Avon Impulse, $6.99, ISBN 978-0-06-269040-1
Contemporary Romance, 2018
Mia Sosa’s Love on Cue stories so far have been some kind of anomaly: from a technical aspect, they probably deserve one oogie more than what I end up giving them, but at the same time I have a hard time caring for the romance. This is an even bigger problem in Pretending He’s Mine, as the characters are stuck in a tired, played-out plot driven considerably by the heroine Ashley Williamson’s immature antics and psychology.
To be fair, Ashley’s growing up is her character arc in this story, and normally, I will try to be patient in order to enjoy the hopefully good pay-off. Here, however, her brother Chase has tasked his BFF and agent Julian Hart to watch over her, and yes, Julian’s hot for her but doesn’t act on it because, hello, BFF’s little sister, while she’s hot for him but hello, family issues, self-esteem issues, overshadowed by big brother issues, blah blah blah. She has to stay at his place because her most recent arrangement with a woman who blames her for that wandering hands of the woman’s boyfriend clearly didn’t work, they go round and round in circles about putting out or getting off the pot, and after all the merry go round, they then embark on a fake relationship thing for her to attend her brother’s wedding. Has the author run out of plots to come up with something this overdone and boring?
I suspect that my complete lack of enthusiasm for the plot bogs down my ability to become emotionally invested in this story. Even then, Ashley’s woman-child antics get old really fast, and her efforts at lacing her first person point of view with a mix of Buffy-speak and blog-speak increasingly grate on my nerves as I turn the page. As for Julian, oh, he has daddy issues, he is worried that he may get fired by his best friend, and he wants to bed some woman who at that time is incapable of committing herself into any kind of relationship or responsibility. Given that he is rich and hence doesn’t have to worry about paying the bills after losing a client, he is hot and therefore can attract any woman into his bed, and there is nothing to stop him from sleeping with Ashley as they are both consenting adults – excuse me for not being at the edge of my seat when it comes to his angst and what not.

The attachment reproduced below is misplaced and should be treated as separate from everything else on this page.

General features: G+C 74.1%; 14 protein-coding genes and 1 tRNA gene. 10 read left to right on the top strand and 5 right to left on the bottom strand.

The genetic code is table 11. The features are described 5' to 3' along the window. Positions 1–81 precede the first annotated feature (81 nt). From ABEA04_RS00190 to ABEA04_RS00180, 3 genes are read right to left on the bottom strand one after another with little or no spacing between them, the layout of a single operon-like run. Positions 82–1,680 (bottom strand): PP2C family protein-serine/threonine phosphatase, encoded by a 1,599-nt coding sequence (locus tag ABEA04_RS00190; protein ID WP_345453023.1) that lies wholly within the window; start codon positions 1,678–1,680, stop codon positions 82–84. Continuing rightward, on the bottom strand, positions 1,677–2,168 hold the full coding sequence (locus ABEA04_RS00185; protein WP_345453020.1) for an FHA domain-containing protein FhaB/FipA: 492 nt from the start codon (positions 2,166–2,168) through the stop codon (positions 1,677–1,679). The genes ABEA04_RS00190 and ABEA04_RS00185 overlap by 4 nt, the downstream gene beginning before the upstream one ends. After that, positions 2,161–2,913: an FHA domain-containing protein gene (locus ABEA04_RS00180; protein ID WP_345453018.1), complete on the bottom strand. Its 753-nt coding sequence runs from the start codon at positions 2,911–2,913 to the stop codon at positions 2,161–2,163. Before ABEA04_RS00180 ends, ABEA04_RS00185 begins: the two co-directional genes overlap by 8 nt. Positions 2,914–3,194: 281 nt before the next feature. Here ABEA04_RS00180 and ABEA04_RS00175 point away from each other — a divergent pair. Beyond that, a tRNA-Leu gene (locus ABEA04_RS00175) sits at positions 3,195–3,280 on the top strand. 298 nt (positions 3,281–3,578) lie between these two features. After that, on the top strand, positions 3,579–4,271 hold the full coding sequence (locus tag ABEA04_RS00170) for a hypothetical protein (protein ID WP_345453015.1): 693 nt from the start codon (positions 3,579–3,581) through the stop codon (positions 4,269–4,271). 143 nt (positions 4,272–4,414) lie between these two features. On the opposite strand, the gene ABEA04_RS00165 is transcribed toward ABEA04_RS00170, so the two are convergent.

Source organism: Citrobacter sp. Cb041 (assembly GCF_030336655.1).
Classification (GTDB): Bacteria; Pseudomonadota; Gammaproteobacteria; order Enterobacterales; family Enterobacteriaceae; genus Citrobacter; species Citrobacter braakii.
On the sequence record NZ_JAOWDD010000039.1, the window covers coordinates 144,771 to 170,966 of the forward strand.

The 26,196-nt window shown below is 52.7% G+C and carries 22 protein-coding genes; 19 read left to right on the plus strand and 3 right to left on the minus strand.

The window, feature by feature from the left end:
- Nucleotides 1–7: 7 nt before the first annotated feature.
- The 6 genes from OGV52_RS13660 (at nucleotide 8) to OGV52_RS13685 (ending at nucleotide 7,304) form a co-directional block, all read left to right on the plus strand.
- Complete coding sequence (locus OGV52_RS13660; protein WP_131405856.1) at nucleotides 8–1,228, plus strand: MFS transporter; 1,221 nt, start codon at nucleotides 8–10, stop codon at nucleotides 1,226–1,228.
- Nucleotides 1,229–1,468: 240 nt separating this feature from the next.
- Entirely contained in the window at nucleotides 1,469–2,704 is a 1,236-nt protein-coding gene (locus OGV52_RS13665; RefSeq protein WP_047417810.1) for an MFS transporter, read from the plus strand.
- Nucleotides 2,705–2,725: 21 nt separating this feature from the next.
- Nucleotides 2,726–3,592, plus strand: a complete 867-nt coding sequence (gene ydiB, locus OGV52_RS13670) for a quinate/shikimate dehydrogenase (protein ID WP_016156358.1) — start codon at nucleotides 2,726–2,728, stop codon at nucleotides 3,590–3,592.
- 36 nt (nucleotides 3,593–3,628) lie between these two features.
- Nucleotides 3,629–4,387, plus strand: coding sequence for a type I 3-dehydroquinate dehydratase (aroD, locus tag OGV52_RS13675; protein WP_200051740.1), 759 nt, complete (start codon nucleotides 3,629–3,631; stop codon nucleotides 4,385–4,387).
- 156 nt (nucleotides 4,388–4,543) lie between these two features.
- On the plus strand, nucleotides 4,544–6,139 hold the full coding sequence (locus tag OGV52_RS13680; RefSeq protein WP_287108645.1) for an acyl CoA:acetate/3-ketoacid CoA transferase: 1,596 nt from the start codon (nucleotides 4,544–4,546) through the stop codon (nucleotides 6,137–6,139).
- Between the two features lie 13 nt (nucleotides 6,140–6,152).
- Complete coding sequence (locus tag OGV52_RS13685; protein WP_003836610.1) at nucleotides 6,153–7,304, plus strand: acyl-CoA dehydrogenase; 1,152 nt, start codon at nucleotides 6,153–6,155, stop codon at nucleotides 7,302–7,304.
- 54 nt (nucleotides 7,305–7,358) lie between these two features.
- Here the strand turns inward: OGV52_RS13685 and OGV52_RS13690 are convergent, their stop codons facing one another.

Like the previous book, the narrative is clean, lively, and readable. However, everything about Pretending He’s Mine reeks of eau de dead horse, and the author doesn’t do enough to make the done-to-death aspects of her story interesting enough for me. I don’t care about the main characters and their issues one bit, and hence, by the time I close this one, I feel like I’ve been reading this thing for ten long years.